Rhode Island's dominant paper, the Providence Journal, summarizes the lead-paint litigation with a Sunday feature on the Liz Colon, the mother of a child who suffered from lead poisoning. Colon became the face of the litigation against the paint manufacturers, joining the activist group, The Childhood Lead Action Project, for which she now works.
Colon says she can understand the Supreme Court's rationale for reversing the state's case.
She still has trouble accepting why she had to pay so much financially and emotionally after her son got lead poisoning. Governments at every level are paying. Taxpayers are paying.
And the companies walk away "scot free."
The newspaper invested great time and effort in coverage of the lead paint issue as a public health crisis, in 2001 publishing a special, multipart report, "Poisoned." Among the installments: "Babies as lead detectors," and "Unsafe at home." And the wrap-up, "Enact new laws, enforce the old," with the teaser, "To shake Rhode Island out of its complacency and to stop the lead poisoning of our children, Atty. Gen. Sheldon Whitehouse is going after unresponsive landlords. He has also filed a precedent-setting lawsuit against the companies that manufactured paint containing lead. Some advocates are pushing for additional measures to curb lead poisoning."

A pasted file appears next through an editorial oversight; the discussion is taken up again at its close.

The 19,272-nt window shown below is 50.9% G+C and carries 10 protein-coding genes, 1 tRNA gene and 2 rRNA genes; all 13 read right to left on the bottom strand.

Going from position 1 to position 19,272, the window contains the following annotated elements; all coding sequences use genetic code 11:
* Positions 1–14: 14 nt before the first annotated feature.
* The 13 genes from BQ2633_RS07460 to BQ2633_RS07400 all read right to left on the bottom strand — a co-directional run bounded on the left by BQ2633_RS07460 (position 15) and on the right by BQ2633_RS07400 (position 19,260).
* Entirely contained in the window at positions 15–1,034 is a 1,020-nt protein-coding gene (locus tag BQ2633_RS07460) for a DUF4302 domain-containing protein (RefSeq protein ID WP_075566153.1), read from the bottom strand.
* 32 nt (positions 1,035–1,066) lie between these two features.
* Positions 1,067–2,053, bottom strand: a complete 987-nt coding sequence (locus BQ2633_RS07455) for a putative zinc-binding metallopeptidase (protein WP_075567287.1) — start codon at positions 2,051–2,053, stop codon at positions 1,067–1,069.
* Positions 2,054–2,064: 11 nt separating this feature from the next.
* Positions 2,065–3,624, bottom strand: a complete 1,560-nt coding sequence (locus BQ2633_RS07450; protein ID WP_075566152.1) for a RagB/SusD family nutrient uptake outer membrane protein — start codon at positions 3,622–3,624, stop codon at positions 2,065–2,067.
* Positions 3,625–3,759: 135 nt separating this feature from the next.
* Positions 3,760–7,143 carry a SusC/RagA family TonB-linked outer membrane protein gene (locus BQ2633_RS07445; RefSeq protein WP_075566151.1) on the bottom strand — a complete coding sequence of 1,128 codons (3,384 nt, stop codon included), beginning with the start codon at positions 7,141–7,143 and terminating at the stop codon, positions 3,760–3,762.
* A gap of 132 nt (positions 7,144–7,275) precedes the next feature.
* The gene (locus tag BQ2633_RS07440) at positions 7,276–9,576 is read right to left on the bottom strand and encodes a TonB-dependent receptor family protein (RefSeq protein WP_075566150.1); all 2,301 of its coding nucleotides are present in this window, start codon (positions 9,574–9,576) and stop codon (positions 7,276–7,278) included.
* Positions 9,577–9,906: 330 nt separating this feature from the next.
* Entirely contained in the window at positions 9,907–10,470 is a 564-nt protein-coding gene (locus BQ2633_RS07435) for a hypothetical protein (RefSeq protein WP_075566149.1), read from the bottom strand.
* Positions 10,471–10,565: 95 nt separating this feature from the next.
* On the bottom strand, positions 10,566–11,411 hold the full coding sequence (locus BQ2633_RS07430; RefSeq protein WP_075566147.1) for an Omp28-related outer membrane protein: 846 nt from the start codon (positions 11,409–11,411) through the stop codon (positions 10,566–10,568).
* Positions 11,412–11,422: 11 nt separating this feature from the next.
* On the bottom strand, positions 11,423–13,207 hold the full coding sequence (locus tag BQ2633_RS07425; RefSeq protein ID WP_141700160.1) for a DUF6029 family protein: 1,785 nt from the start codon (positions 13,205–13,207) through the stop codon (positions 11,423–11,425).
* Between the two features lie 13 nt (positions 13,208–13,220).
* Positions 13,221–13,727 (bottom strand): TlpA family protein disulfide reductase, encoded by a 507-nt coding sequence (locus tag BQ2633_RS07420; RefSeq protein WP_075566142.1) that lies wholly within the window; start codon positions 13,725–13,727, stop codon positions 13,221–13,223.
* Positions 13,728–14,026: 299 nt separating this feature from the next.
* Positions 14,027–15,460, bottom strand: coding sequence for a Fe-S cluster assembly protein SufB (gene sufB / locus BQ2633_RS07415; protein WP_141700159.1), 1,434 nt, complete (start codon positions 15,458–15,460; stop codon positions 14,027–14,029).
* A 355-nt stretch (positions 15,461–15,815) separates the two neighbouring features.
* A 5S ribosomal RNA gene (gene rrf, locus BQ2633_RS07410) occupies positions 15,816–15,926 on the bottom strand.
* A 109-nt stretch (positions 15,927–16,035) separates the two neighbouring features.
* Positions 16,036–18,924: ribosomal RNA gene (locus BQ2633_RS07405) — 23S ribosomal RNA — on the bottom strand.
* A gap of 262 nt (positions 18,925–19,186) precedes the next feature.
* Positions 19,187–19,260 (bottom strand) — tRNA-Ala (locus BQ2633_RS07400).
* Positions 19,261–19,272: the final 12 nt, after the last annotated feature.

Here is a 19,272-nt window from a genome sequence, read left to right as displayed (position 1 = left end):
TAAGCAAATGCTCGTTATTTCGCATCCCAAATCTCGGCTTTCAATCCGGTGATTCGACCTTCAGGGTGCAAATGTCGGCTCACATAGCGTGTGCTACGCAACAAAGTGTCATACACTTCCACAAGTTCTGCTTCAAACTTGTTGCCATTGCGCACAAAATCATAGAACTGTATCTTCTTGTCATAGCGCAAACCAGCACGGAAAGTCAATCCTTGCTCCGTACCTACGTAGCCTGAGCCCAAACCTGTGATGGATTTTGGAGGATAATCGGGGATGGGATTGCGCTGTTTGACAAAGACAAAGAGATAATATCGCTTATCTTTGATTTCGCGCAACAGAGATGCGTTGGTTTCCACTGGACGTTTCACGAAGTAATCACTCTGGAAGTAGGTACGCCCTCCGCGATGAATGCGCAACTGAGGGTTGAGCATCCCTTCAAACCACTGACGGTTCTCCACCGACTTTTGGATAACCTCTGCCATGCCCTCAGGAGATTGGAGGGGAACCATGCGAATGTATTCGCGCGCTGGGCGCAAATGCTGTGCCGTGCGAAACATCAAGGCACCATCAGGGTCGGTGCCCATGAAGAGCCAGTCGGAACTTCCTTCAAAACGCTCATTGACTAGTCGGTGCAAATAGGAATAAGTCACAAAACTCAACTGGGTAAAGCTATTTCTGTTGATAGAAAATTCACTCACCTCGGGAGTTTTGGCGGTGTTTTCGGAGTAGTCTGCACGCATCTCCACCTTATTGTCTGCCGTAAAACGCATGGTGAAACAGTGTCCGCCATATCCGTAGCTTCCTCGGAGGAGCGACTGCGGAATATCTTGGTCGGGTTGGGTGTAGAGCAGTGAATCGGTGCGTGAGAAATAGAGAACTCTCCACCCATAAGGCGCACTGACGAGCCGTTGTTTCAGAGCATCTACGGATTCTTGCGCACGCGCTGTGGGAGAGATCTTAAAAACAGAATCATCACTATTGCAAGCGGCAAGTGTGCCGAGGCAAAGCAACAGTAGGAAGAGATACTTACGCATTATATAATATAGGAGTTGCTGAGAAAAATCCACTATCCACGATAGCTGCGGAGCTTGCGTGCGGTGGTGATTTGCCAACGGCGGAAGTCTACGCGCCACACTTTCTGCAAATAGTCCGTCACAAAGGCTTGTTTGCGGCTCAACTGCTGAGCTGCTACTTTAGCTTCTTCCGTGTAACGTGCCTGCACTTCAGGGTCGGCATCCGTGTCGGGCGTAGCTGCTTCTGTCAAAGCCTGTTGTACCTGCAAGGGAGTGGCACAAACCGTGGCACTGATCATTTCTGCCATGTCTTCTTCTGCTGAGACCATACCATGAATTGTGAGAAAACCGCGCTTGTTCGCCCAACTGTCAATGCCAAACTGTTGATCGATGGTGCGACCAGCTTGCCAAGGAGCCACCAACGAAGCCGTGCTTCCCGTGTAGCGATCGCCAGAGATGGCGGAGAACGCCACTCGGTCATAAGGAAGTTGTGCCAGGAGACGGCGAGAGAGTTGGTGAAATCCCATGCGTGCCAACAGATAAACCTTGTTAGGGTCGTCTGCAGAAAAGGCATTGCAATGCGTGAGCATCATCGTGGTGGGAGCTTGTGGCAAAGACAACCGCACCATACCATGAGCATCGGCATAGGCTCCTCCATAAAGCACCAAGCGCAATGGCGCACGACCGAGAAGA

That's the kind of coverage that helps activist attorneys general get up in the morning.
Speaking of AAGs, we missed the fact that Rhode Island Attorney General Patrick Lynch was elected last month to be president of the National Association of Attorneys General. Why? For the children:
"I am enlisting the assistance of my colleagues and good corporate citizens, and marshalling the resources of NAAG and other organizations, to increase protections, decrease risks, and encourage a more just and secure world for our children," Attorney General Lynch said.